Canessa, who also participated in Bukele’s project, considers cryptocurrency’s arrival to be a significant paradigm shift in the global financial industry, with this technology being “something quite revolutionary.” This has undoubtedly sparked a debate between the traditional model and crypto technology itself. “Although this isn’t the same,” it draws comparisons with the tensions between Uber and traditional taxis. That is to say, “what happened traditionally versus new technological innovations bringing about change.” He maintains that this phenomenon is somewhat normal, given that “every time any disruptive solution appears on the market, someone will be annoyed by this disruption.”
Salvadoran economic journalist Mariana Belloso agrees that these times of crisis are temporary and that we will indeed see a “move towards tradition” in the future. In other words, towards the use of cryptocurrencies issued and controlled by central banks. For her, the main problem isn’t so much technology, but rather the greed of those who wish to make easy money and take advantage of others.
She elaborated that this lack of control has led to company decisions being made by young professionals who tend not to have much experience in administration or finance.
Challenges in its adoption in the region
Global Financial Integrity (GFI) also explains that there are two major issues surrounding Latin America’s adoption of said cryptocurrencies. The first of which is the people’s limited understanding of this matter. On a scale of 0 to 5 (where 5 is maximum knowledge) they scored a mere 2.08.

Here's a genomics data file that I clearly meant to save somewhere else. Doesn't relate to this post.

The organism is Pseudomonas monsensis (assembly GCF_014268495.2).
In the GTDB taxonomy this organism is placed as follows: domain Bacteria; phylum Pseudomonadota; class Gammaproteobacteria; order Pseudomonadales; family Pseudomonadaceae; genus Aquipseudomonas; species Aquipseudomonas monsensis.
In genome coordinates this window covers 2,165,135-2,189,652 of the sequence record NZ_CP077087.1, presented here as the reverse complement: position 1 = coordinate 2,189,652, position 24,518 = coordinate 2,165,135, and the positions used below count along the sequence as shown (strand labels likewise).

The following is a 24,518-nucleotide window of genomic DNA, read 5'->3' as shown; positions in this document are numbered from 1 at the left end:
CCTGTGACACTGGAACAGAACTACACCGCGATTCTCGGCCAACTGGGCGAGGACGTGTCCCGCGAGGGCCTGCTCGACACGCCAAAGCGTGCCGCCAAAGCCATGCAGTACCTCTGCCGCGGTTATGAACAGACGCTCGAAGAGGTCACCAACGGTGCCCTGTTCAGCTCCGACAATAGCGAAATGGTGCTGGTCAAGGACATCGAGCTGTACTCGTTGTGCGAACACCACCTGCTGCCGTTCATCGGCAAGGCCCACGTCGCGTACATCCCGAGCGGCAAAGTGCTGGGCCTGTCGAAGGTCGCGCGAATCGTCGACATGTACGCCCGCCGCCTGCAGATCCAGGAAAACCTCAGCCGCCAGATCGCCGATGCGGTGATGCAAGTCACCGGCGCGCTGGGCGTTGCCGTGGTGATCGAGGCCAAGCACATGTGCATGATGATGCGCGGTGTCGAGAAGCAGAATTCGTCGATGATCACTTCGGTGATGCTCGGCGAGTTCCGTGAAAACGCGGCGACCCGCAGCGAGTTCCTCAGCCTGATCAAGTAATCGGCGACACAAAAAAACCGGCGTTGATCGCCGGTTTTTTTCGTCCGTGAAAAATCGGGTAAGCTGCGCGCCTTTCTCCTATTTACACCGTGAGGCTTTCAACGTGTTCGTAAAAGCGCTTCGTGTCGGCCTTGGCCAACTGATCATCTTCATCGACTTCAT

The other issue is governments’ inability to prevent, detect, investigate, or prosecute the economic crimes that can arise from the adoption of these crypto assets and other upcoming technologies. According to a GFI analysis, cryptocurrencies have been used to commit crimes, such as fraud, scams, ransomware, and extortion. The Economist concurs and states that there “are many money launderers, sanction evaders, and scammers” involved in these digital transactions.
GFI is of the opinion that crypto assets are here to stay, but ought to be regulated to provide assurance and protection for users and investors alike. Amongst other such actions, it recommends measures be implemented to better understand the crypto ecosystem within each country.
These include: developing regulations to ensure clarity and predictability, fostering subject-matter education and exchanging information between different sectors of society.
However, regulation is perhaps the greatest dilemma that cryptocurrencies like bitcoin face. According to Argentine researcher, Julio César Marchione, and a team of colleagues, this is the first to be completely decentralized, open and unregulated in making peer-to-peer transactions.
Researchers highlight that decentralization is its very foundation, which in turn means “not having any limitations on its usage” or requiring any authorization.
Even though these researchers emphasize it is the most representative of the cryptocurrency ecosystem, it is not the only one. There are around 8,000 others, which despite their specific features, share this same principle.
Admittedly, we are dealing with a technological financial resource, which has generated significant financial losses and many a headache owing to its ongoing faults causing considerable doubt. However, as noted by experts, the outlook is not entirely grim, nor are cryptocurrencies about to disappear.
It now falls to governments to find procedures that ensure investment security and investors must also learn to better manage their digital currencies.